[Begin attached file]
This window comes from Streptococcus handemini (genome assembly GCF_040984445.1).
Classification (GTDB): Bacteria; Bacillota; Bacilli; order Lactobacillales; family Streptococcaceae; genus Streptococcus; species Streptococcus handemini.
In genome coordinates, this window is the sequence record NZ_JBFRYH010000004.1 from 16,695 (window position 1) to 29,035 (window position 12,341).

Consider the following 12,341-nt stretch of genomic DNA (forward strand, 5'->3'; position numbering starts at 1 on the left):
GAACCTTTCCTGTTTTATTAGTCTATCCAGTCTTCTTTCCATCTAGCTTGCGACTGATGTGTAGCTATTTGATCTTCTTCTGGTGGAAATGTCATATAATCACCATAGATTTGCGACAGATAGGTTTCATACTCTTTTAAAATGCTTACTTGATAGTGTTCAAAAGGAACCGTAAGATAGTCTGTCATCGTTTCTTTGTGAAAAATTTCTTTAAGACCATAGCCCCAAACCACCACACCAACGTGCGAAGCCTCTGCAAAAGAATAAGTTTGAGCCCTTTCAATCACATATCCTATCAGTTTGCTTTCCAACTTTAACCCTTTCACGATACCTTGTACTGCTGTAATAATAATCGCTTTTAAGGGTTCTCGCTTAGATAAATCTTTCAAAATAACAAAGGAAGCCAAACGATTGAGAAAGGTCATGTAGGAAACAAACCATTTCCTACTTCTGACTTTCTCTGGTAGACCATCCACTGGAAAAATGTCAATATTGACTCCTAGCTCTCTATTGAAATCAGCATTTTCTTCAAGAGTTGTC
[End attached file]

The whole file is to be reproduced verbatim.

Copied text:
This window comes from Streptococcus handemini (genome assembly GCF_040984445.1).
Classification (GTDB): Bacteria; Bacillota; Bacilli; order Lactobacillales; family Streptococcaceae; genus Streptococcus; species Streptococcus handemini.
In genome coordinates, this window is the sequence record NZ_JBFRYH010000004.1 from 16,695 (window position 1) to 29,035 (window position 12,341).

Consider the following 12,341-nt stretch of genomic DNA (forward strand, 5'->3'; position numbering starts at 1 on the left):
GAACCTTTCCTGTTTTATTAGTCTATCCAGTCTTCTTTCCATCTAGCTTGCGACTGATGTGTAGCTATTTGATCTTCTTCTGGTGGAAATGTCATATAATCACCATAGATTTGCGACAGATAGGTTTCATACTCTTTTAAAATGCTTACTTGATAGTGTTCAAAAGGAACCGTAAGATAGTCTGTCATCGTTTCTTTGTGAAAAATTTCTTTAAGACCATAGCCCCAAACCACCACACCAACGTGCGAAGCCTCTGCAAAAGAATAAGTTTGAGCCCTTTCAATCACATATCCTATCAGTTTGCTTTCCAACTTTAACCCTTTCACGATACCTTGTACTGCTGTAATAATAATCGCTTTTAAGGGTTCTCGCTTAGATAAATCTTTCAAAATAACAAAGGAAGCCAAACGATTGAGAAAGGTCATGTAGGAAACAAACCATTTCCTACTTCTGACTTTCTCTGGTAGACCATCCACTGGAAAAATGTCAATATTGACTCCTAGCTCTCTATTGAAATCAGCATTTTCTTCAAGAGTTGTC